Never Too Old to Carve Pumpkins

As I grew out of my childhood years and into adulthood, I carried with me a belief that had been solidly ingrained by having witnessed the course of my parents’ lives (whether the lesson was intentional on their part or not.) And that is the fact that as we age, we stop making time for certain frivolous, silly activities. Maybe it’s because our children have grown up. Maybe there’s simply no longer time. Or is it merely that the heart is no longer in it?

But my life … and especially my own offspring are teaching me differently. I am grateful that my parents reinforced the value of hard work and managing finances responsibly. They made big sacrifices so that their children might have an easier go of it. Still, it’s sometimes hard for me to shake the idea that the majority of my time should be invested in serious and important endeavors. Fun and relaxation are luxuries to be enjoyed only when all of the chores are done. (But are they ever done?)

This is exactly why I’m so thankful for the example my own adult children provide. They all possess a good work ethic. (Whew! We did our job!) But all three of them also know the importance of breaking out of the everyday routine. They remind me that making time for play has a larger purpose, that it can strengthen relationships, and even provide the reinforcement sometimes needed to reckon with the challenges that inevitably come our way.

My sons love the outdoors. Spring, summer and fall can find either of them with a buddy, in a boat on a lake, with a line dangling in the water just waiting for the biggest fish. Or in a field, dressed in camouflage, watching for a flock of ducks to soar overhead. All three of my kids enjoy sports, and in the summer, my daughter can still be found on a ball field. After years of youth and traveling softball, she’s now spending time playing in the local adult league. Movies, music, or simply an evening spent ’round a bonfire with friends are all regular aspects of my kids’ lives. I admire them for this and I’m reminded to stop worrying and stressing so much, and make a conscious effort to relax once in a while.

Growing up, I think money was just so tight that after bills and expenses were covered, and monthly donations made to the church, there just wasn’t anything left over for much outside of the ordinary. (Except during the holidays! Christmases were always wonderful. Probably financed with a credit card and paid for during the next twelve months. Our parents were so good to their four children, even if we didn’t always realize it at the time.) I’m beyond appreciative that there was always a roof over my head, food on the table, plenty of love, and a constant effort to ensure that we went off into the world as prepared as we could possibly be. But the lack of extravagance often translated beyond that which cost money, and as a result, I don’t always easily relax. Breathe.  Have some FUN!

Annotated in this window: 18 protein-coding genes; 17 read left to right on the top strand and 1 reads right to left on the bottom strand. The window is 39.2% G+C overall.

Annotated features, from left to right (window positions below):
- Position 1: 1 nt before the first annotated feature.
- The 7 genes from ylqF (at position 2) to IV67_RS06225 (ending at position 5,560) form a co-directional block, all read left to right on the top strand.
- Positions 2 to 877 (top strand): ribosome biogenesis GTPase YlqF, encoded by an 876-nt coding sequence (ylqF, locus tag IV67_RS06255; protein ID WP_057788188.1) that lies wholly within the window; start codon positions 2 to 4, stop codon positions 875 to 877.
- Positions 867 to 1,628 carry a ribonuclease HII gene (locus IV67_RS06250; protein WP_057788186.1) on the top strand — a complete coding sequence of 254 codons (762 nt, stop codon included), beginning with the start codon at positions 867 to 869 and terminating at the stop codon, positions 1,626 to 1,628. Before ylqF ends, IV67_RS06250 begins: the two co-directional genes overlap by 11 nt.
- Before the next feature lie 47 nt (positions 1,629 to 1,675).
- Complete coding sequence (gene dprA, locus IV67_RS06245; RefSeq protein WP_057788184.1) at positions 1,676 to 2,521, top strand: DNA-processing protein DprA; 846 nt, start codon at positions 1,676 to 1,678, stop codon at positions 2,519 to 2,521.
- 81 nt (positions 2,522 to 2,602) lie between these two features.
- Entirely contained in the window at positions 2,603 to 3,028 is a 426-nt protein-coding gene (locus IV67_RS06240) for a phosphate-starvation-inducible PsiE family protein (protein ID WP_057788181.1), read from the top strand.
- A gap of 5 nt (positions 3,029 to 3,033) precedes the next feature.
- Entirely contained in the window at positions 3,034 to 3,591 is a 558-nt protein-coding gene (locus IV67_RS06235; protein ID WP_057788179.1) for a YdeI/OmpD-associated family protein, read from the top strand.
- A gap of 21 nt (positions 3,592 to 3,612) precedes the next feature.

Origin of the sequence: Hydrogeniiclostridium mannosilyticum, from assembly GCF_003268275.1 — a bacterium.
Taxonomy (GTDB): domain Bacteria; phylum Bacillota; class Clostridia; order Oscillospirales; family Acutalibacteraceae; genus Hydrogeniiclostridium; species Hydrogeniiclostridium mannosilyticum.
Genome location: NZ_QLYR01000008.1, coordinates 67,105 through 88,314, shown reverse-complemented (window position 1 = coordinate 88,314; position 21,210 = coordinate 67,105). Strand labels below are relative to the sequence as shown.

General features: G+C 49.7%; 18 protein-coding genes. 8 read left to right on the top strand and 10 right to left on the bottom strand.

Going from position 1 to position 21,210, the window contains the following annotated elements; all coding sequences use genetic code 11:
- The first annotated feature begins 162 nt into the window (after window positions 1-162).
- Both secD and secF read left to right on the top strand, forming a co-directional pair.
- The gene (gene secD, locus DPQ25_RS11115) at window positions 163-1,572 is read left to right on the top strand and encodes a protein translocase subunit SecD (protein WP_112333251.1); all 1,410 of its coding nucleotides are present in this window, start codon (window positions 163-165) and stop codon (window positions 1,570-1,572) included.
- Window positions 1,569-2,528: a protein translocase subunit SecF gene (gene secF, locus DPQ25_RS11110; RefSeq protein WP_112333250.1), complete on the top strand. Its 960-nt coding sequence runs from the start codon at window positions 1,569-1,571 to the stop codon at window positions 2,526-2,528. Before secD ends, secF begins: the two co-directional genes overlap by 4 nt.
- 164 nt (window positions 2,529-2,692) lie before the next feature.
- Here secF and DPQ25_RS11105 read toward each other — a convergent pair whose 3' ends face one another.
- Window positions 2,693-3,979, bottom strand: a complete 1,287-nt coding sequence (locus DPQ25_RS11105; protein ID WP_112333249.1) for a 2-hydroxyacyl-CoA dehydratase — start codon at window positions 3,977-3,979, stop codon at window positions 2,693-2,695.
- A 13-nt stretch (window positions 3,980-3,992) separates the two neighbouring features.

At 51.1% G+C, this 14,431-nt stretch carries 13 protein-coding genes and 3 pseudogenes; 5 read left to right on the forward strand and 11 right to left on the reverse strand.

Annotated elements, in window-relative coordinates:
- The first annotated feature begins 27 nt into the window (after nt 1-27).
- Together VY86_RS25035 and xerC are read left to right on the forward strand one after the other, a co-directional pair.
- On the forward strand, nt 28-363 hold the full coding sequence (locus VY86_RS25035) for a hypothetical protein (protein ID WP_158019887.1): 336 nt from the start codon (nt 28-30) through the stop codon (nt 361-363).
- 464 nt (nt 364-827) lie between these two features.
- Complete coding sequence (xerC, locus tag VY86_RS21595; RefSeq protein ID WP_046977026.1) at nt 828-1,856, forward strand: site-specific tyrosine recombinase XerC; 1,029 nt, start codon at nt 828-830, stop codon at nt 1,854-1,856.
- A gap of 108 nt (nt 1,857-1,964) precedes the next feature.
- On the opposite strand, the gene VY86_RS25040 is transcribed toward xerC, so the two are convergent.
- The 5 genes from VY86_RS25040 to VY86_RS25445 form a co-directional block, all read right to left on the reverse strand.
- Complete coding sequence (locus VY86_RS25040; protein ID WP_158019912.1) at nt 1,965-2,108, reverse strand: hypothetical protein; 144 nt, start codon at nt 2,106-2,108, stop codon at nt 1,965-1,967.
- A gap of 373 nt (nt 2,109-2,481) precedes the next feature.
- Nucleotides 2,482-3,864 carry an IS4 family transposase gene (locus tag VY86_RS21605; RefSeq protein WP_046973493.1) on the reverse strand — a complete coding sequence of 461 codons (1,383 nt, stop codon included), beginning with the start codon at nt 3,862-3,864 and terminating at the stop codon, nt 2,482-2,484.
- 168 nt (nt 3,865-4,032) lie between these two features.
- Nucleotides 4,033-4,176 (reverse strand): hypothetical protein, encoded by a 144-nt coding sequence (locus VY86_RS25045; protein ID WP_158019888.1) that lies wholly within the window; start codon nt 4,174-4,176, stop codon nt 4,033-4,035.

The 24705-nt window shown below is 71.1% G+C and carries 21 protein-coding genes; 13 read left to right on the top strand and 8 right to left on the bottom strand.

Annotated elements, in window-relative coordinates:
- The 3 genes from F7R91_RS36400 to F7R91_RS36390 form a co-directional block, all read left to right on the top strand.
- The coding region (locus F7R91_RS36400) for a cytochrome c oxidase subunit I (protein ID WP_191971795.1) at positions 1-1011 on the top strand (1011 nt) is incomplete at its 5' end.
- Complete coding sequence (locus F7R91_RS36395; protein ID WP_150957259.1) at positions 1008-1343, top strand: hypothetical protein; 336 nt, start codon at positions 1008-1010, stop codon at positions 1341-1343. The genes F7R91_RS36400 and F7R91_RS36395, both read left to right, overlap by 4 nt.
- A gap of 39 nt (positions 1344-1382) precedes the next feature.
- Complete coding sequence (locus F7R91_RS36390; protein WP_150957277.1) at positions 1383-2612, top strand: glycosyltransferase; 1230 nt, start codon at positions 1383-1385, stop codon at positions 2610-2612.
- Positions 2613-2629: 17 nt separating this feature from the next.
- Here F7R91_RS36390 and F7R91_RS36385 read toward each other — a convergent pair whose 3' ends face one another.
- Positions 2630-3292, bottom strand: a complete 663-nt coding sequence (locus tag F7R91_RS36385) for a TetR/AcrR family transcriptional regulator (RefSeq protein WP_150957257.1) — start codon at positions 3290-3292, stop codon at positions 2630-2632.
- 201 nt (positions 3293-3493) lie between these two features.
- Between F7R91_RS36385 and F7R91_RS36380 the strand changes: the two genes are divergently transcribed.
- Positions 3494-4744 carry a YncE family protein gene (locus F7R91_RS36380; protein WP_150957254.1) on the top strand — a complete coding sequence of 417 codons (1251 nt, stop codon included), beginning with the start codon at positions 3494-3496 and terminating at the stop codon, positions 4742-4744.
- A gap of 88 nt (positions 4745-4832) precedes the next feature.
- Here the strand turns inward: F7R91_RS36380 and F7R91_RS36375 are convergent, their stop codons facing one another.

Last weekend, my husband and boys went on a hunting trip. Chesney and her boyfriend spent the weekend with me. She worked on Saturday, and it was generally a low-key couple of days, but I loved having them around. I tackled chores around the house after being away most of the previous week for work. Then I took the “kids” out for dinner on Saturday evening to a local bar and restaurant. They wanted Juicy Lucy burgers, and we found a spot with a good view of a television airing a football game. Some old friends from Chesney’s younger softball days ended up at the table next to us and we had a great time catching up!

Afterwards, I settled in at home to read a book with the t.v. on in the background when I soon realized there was something going on in another room. From my comfy spot on the sectional, I peered around to the kitchen to see these two twenty-five year-old “kids” with a big hearty pumpkin. The table was being prepped with a spread of old newspaper, knives, and spoons big enough to carve out oodles of pumpkin guts.

Pumpkins

She hates how her hair looks, but she’s always beautiful to me.

It made me smile to hear them contemplate their design, and the way they joked and laughed together as they worked on creating a Halloween masterpiece. Most of all, I was proud of them for refusing to ever be “too old” to revel in the spirit of this “children’s” holiday.

I love these two! They remind me that life is short enough as it is. Make time for a bit of fun and play.

I’ll be carving my pumpkin this weekend.

 

 

 

Transitioning